Malraux was born into the bourgeoisie of Paris in 1901, leaving school early to become a rare- book dealer and publisher, and later a writer of surreal stories and anti-Dadaist criticism. A brief career as a stock- exchange speculator was unsuccessful. Following a shoot-out in a dance- hall in Montmartre and a rather dashing elopement to Italy with his girlfriend, he packed his bags with anti-snake vaccine, quinine pills and half a dozen hacksaws before setting off for the jungles of French Indochina.
Posing as an archaeologist and an expert on Khmer art, he extracted seven large stone carvings from a ruined temple. These were installed in camphor-wood coffins and put on a steamer to Phnom Penh, only to be intercepted by the colonial authorities. After 10 months' imprisonment for theft, Malraux was released on appeal and expelled to France.
Far from being daunted by this experience, he and his wife set off back to Saigon with a left-wing lawyer. There, they established an aggressively anti-colonialist newspaper. Like a pair of Elizabethan pamphleteers, the lawyer and the temple-robber needled and exposed those in power so mercilessly that their printing presses were soon impounded. They managed to obtain replacement lead type from some Jesuit fathers in Singapore - crucial French accents were smuggled out of official newspaper offices by sympathetic Vietnamese - and the production of L'Indochine Enchainee could begin again.
But they were soon overwhelmed by official obstruction, denounced by the corrupt French Governor of Cochin China as "Bolshevist traitors." Penniless and dispirited, Andre Malraux returned to France to write novels. First came a philosophical meditation on the Orient, and then Les Conquerants, a story set in revolutionary Canton which narrowly missed winning the Prix Goncourt. Malraux was, at this point, 26 years old.
Before long he was flying over the Arabian Desert on a wild goose chase in search of the Queen of Sheba's palace. He went on to become a film director, a fiery anti-fascist campaigner, the organiser of a bomber squadron during the Spanish Civil War, and was captured as a Resistance leader during the Nazi occupation of France. (He operated under the name "Colonel Berger", but the author's features and pronounced facial tics were so well known that the alias convinced nobody.) Curtis Cate is particularly interesting on this period, and has turned up new material about Malraux's wartime exploits. There is a good anecdote about a bragging contest between "Colonel Berger" and Ernest Hemingway in the Paris Ritz over who had commanded more men, reminiscent of Hemingway's genital-measuring competition with Scott Fitzgerald down the road at Michaud's.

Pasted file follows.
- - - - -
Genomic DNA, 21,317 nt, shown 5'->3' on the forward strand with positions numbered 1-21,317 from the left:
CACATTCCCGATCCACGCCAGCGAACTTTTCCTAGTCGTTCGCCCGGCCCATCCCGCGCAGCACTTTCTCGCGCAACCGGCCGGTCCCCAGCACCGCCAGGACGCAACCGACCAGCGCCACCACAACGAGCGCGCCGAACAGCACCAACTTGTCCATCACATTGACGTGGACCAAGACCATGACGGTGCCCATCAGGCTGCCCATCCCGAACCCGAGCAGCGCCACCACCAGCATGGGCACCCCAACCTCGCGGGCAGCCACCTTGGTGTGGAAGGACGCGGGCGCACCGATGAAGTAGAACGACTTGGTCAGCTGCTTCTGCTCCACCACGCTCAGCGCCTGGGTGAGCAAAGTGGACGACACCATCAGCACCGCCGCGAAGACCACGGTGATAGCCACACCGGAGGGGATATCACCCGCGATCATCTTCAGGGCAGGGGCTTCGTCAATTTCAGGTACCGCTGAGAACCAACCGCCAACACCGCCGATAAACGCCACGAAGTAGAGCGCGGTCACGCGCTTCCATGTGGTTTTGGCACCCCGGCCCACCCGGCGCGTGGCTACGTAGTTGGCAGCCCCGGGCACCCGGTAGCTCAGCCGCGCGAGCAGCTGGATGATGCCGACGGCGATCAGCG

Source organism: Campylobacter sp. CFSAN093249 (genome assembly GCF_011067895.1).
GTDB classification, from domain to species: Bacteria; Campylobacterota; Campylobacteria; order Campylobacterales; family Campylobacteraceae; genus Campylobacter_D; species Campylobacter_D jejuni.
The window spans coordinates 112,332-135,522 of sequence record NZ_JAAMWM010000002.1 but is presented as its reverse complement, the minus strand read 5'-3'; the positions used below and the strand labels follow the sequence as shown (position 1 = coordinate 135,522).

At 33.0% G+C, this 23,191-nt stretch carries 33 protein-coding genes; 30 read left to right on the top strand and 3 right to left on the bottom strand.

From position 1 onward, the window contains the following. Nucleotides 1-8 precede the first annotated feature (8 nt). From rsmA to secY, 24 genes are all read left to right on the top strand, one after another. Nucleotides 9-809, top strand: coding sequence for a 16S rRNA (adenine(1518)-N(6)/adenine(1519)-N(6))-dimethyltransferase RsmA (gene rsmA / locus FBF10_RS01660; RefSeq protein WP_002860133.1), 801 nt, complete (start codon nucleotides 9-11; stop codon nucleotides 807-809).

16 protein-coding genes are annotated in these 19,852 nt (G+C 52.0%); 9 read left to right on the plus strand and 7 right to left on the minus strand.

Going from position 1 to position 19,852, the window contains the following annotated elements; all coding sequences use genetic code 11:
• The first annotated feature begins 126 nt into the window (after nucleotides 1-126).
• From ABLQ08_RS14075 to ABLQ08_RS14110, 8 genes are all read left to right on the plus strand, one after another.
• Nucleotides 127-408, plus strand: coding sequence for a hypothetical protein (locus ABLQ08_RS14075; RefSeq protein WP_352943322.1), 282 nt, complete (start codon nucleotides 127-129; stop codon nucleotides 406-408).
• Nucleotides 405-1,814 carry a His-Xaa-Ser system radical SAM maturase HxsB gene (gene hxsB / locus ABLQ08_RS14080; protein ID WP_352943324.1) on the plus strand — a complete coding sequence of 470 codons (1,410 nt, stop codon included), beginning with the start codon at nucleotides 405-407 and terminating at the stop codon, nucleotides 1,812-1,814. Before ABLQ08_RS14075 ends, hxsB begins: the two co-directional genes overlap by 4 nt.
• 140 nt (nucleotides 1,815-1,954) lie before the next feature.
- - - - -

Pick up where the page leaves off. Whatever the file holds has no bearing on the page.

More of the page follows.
The story of Malraux's life is such an extraordinary tale of bravado and variation that Curtis Cate could hardly fail to write an exciting biography. This book bas several faults, none of them fatal. A glance at Chatwin's essay proves that, when it comes to a character sketch, length is not important. For example, both writers mention Malraux's meeting with Mao Tse Tung - Cate records that Mao gave him a vase; Chatwin that Malraux found the Great Helmsman's hand "pink as if it had been boiled". Cate's language is sometimes stilted, the index is poor, and there is a lack of historical context about political events. It would also have been better to leave quotations from Malraux in the original French, or at least to have translated them properly. Quasi-translation such as, "With them, it's all of Josette's part that is reduced to nothingness" are not much use to anybody.
Another weakness, which is largely explained by Malraux's having left no diaries or revelatory letters, is that the book gives little sense of the subject's inner thoughts or feelings. There was a personal coldness about him that was often noted by his contemporaries, and in emotional matters he was formal and immature. Like a good French bourgeois, he had a pretty mistress dressed by Dior tucked away in an apartment. On glimpsing her, one of Malraux's colleagues remarked, "Won't be easy to call her 'Comrade', will it?"
Towards the end of his life, Andre Malraux became a government minister under the regal regime of his friend Charles de Gaulle. Sadly, his capricious methods of administration damaged his political credibility, and Graham Greene published an open letter denouncing him for his failure to condemn French conduct in Algeria. For the soixante-huitards, the revolutionary hero of the Spanish Civil War and the Resistance was an old-fashioned irrelevance. Although his literary fame was untarnished, his tendency towards giddy, fantastic, imprecise (and stereotypically Gallic) writing grew.
But as Chatwin wrote, "What makes Malraux a great figure is not necessarily his verbal performance or his writings. His life is the masterpiece." This Life is no masterpiece, but it still gave me great pleasure to read.Reuse content